Vitamin B6 enables the body to convert sugars into energy, and is a key part of the formation of red blood cells. Vitamin B6 is essential for proper brain development in children. Further, it helps the body to make hormones, which control moods (serotonin) and also hormones, which help to manage stress (norepinephrine). Foods such as turkey, chicken, bread, wheat, oats, pork, eggs, soybeans and vegetables are good sources of vitamin B6.


Vitamin B7

Vitamin B7, also called biotin or vitamin H, plays an important role in maintaining good hair and nail health. Some studies have shown that vitamin B7 intake helps to strengthen brittle nails and also helps with uncombable hair syndrome. Biotin also helps the body generate energy from food. It is a nutrient needed for healthy digestive and cardiovascular functions. Good food sources include liver, sweet potato, groundnuts, egg yolk, salmon, meat and milk.


Vitamin B9

Vitamin B9, also known as folic acid, is very popular among pregnant women. This is because it prevents neural tube defects(a deformity in unborn babies), a defect with the brain, spine or spinal cord. Folic acid is needed for proper brain development and plays a crucial role in mental and emotional health. Foods that are rich in folic acid include green leafy vegetables, eggs, beef liver, cowpea, soybeans, oranges, lemons, pawpaw, banana and avocado.


Vitamin B12

Like vitamin B9, vitamin B12 plays an important role in the function of the brain. It also helps in the formation of red blood cells. Vitamin B12 plays a role in the production of energy in the body, thus, all activities of all cells in the body depend on vitamin B12. Vitamin B12 is naturally available in only animal products. Foods from which you can obtain vitamin B12 are fish, meat, chicken, turkey, eggs, milk and milk products.


Vitamin C

Vitamin C helps the body to form collagen, one of most common proteins in skin and blood vessels, which helps to heal wounds, and supports growth and repair of cell tissues. It is also functions as an antioxidant, which helps to slow down ageing, and reduces the risk for heart diseases and cancer. Vitamin C also plays a role in fighting colds and protect against gum bleeding. Additionally, vitamin C helps the body to absorb iron from plant sources. Major sources of vitamin C include oranges, lemons, bell peppers, pineapple, mango, pawpaw, kiwi fruit, star fruit and African starfruit (alasa).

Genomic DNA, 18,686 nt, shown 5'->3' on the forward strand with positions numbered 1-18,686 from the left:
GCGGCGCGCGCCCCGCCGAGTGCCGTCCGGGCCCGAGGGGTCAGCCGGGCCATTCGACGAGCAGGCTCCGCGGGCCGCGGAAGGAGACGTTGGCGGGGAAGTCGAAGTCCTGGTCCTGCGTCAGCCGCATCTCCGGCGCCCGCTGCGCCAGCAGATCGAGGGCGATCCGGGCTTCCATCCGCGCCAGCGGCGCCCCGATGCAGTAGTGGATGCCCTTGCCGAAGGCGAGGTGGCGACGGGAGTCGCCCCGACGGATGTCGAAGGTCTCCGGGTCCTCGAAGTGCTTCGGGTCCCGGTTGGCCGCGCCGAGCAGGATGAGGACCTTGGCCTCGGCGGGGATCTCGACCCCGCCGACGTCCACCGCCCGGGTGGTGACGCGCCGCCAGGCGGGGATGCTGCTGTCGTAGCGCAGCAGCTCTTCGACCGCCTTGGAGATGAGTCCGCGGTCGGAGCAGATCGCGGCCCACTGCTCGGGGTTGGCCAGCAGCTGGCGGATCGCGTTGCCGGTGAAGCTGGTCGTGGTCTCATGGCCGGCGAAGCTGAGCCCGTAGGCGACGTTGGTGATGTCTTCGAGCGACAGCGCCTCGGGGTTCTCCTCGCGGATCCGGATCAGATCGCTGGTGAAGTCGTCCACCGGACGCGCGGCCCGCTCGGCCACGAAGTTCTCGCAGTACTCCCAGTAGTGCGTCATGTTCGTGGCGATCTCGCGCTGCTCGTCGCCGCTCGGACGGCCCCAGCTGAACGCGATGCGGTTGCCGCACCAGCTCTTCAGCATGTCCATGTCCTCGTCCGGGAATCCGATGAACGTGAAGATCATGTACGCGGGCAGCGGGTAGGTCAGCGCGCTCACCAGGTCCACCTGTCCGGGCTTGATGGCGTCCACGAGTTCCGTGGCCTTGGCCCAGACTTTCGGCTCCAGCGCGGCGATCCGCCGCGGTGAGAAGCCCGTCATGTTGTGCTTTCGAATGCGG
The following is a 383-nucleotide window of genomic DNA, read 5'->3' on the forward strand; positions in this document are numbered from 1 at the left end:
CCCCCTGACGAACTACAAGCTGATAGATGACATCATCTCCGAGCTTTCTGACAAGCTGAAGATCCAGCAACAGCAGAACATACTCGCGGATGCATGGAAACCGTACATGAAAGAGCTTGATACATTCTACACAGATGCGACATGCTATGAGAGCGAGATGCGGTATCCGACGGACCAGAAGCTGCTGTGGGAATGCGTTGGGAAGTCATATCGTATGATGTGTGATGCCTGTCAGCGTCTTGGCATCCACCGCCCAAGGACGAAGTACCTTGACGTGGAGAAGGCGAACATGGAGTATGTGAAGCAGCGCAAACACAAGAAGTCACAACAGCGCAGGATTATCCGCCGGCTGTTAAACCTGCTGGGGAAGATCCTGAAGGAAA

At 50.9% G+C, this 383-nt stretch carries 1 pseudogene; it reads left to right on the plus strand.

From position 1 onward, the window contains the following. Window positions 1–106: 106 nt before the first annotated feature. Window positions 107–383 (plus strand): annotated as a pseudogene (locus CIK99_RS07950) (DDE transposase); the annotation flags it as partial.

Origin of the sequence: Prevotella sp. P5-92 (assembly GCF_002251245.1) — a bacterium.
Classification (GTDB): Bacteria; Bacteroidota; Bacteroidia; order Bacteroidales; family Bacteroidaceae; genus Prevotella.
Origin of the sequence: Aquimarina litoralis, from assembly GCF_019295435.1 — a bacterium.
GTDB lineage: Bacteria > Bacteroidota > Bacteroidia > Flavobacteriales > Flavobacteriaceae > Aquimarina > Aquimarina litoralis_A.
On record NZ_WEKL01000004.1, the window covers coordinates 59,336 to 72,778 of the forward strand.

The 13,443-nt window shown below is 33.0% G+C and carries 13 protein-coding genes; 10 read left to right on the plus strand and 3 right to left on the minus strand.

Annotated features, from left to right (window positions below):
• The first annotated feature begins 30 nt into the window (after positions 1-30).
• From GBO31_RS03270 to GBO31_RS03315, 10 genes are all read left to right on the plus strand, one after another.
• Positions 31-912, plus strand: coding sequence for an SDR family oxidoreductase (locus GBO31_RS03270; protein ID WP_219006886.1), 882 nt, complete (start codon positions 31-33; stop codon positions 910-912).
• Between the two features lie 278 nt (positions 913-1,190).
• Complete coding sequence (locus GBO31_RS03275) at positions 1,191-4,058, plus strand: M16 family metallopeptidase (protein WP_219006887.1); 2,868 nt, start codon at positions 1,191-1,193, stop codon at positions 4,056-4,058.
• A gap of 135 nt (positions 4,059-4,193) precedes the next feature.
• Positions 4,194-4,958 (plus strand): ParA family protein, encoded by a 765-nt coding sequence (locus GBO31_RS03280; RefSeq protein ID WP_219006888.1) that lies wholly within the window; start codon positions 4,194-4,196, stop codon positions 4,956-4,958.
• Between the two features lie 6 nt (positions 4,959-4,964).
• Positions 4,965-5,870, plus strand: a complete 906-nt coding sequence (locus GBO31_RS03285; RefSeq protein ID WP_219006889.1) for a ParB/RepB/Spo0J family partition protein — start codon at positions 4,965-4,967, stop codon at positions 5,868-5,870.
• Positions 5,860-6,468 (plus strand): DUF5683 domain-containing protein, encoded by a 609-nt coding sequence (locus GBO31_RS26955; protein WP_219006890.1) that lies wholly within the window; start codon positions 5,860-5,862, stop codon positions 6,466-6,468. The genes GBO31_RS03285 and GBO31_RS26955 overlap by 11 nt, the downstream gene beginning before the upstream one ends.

Sliced orange fruit

Vitamin D

While the human body produces some vitamin D, it is primarily found in animal foods like milk and eggs. Vitamin D is an important nutrient that works with calcium and phosphorus to form strong bones and teeth. Recent studies suggest that vitamin D also helps in preventing common colds. Foods rich in vitamin D include mackerel, salmon, tuna, cheese, egg yolk, beef liver and herrings.


Vitamin E

Vitamin E protects the body against the harmful effects of chemical substances called free radicals. By this function, it protects cardiovascular diseases, cancers, cataracts and Alzheimer’s disease. Vitamin E also enhances the functions of the body’s immune system. Good sources of vitamin E include coconut, palm fruit, groundnuts, soybeans, maize, sunflower, almonds, vegetable oils and green leafy vegetables.

Coconut oil

Vitamin K

Vitamin K plays a role in blood clotting. This is important because it helps to prevent excessive bleeding. For instance, when you get a wound, vitamin K plays an important role in ensuring blood clots over the wound quickly so that you don’t bleed out. Foods that provide good amounts of vitamin K include cucumber, kontomire, spinach, cauliflower and cabbage.


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In summary, vitamins are very important; not only do they perform individual functions; some help in the formation of other vitamins and some need others to be able to perform their functions. This is why it is important to eat a variety of foods in order for you to get all the various vitamins to maintain good health.

You can get vitamins from other sources aside fruits and vegetables. However, fruits and vegetables are often encouraged for vitamins (especially the water-soluble vitamins) because they are mostly eaten raw, hence, the nutritional value of the vitamins they contain are not lost through cooking. So while you are enjoying your meals, make it a habit to eat fruits and vegetables regularly to enjoy the full benefits of all the vitamins.